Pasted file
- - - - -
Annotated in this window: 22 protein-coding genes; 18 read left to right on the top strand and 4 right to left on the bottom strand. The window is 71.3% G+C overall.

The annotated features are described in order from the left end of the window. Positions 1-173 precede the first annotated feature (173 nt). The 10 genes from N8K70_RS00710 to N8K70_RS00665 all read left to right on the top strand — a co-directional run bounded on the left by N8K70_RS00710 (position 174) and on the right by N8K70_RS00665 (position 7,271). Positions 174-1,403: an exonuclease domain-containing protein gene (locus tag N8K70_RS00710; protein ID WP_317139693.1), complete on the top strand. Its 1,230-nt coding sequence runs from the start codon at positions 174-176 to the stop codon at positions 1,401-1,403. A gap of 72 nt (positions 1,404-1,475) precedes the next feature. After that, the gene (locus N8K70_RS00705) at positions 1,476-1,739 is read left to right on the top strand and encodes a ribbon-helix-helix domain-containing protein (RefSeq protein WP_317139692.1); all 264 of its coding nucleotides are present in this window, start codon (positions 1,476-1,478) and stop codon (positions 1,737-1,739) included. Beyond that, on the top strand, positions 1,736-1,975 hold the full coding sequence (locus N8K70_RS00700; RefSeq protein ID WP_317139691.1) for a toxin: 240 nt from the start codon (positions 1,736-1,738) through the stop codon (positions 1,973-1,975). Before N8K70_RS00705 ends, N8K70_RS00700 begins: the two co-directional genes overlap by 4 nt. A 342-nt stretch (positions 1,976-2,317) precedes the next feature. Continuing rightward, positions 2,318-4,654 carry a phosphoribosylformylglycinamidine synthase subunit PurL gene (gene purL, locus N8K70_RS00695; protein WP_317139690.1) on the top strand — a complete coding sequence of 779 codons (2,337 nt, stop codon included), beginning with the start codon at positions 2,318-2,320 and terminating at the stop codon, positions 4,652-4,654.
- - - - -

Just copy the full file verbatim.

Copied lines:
Annotated in this window: 22 protein-coding genes; 18 read left to right on the top strand and 4 right to left on the bottom strand. The window is 71.3% G+C overall.

The annotated features are described in order from the left end of the window. Positions 1-173 precede the first annotated feature (173 nt). The 10 genes from N8K70_RS00710 to N8K70_RS00665 all read left to right on the top strand — a co-directional run bounded on the left by N8K70_RS00710 (position 174) and on the right by N8K70_RS00665 (position 7,271). Positions 174-1,403: an exonuclease domain-containing protein gene (locus tag N8K70_RS00710; protein ID WP_317139693.1), complete on the top strand. Its 1,230-nt coding sequence runs from the start codon at positions 174-176 to the stop codon at positions 1,401-1,403. A gap of 72 nt (positions 1,404-1,475) precedes the next feature. After that, the gene (locus N8K70_RS00705) at positions 1,476-1,739 is read left to right on the top strand and encodes a ribbon-helix-helix domain-containing protein (RefSeq protein WP_317139692.1); all 264 of its coding nucleotides are present in this window, start codon (positions 1,476-1,478) and stop codon (positions 1,737-1,739) included. Beyond that, on the top strand, positions 1,736-1,975 hold the full coding sequence (locus N8K70_RS00700; RefSeq protein ID WP_317139691.1) for a toxin: 240 nt from the start codon (positions 1,736-1,738) through the stop codon (positions 1,973-1,975). Before N8K70_RS00705 ends, N8K70_RS00700 begins: the two co-directional genes overlap by 4 nt. A 342-nt stretch (positions 1,976-2,317) precedes the next feature. Continuing rightward, positions 2,318-4,654 carry a phosphoribosylformylglycinamidine synthase subunit PurL gene (gene purL, locus N8K70_RS00695; protein WP_317139690.1) on the top strand — a complete coding sequence of 779 codons (2,337 nt, stop codon included), beginning with the start codon at positions 2,318-2,320 and terminating at the stop codon, positions 4,652-4,654.